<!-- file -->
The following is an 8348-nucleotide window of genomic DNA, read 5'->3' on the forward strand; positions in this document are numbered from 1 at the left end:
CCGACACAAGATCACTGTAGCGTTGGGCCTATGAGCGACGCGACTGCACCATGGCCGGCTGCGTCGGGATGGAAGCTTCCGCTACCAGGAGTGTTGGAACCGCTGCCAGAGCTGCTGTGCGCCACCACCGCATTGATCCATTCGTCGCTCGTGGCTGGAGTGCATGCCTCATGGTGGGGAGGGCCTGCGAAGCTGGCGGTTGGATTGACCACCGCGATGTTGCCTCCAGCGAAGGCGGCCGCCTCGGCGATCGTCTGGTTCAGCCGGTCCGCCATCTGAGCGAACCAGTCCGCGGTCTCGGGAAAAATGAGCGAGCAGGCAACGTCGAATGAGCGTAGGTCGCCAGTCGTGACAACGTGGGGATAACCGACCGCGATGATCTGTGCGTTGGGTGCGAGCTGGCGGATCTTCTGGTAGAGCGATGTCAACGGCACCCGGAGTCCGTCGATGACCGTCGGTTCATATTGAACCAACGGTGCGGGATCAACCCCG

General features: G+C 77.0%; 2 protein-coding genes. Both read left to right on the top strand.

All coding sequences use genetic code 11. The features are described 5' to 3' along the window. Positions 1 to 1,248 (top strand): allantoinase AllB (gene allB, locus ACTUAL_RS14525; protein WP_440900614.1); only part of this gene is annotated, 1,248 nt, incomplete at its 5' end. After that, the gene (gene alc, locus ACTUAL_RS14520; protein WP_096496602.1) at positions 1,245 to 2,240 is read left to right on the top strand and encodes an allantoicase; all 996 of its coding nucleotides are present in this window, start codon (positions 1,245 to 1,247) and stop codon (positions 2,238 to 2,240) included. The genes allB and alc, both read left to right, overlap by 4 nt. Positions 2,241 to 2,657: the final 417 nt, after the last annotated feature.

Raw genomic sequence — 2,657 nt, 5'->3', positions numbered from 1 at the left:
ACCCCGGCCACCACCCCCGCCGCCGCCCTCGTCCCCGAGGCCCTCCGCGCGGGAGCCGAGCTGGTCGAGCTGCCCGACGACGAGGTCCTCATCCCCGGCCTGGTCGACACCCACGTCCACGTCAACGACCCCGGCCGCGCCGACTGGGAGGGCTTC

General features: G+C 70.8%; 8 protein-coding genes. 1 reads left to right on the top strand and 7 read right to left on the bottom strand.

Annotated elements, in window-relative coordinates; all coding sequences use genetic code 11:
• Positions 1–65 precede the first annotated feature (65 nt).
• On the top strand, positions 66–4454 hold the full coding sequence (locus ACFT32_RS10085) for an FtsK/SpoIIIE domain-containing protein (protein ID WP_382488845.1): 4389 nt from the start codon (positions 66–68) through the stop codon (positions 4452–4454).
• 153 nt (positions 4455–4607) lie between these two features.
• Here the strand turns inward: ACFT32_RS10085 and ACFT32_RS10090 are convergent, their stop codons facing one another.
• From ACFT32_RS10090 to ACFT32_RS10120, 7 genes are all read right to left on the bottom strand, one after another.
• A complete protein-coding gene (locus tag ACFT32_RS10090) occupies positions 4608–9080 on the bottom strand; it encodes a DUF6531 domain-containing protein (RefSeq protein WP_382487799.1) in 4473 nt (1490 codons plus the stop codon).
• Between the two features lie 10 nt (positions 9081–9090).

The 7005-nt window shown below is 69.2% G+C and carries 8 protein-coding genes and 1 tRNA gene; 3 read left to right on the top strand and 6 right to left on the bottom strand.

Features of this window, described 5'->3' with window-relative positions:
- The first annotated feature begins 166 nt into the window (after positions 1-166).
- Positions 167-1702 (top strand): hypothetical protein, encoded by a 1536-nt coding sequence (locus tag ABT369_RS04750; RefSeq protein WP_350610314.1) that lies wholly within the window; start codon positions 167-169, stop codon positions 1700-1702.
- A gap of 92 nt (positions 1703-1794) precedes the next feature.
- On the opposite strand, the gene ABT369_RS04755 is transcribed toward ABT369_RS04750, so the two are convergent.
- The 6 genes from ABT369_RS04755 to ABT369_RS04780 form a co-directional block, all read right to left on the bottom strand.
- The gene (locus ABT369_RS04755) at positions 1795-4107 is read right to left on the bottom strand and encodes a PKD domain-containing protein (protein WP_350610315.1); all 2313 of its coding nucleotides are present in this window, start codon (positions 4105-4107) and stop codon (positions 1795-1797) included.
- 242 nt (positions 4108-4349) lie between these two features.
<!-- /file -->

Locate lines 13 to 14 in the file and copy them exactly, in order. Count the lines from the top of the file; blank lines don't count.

• From ACFT32_RS10090 to ACFT32_RS10120, 7 genes are all read right to left on the bottom strand, one after another.
• A complete protein-coding gene (locus tag ACFT32_RS10090) occupies positions 4608–9080 on the bottom strand; it encodes a DUF6531 domain-containing protein (RefSeq protein WP_382487799.1) in 4473 nt (1490 codons plus the stop codon).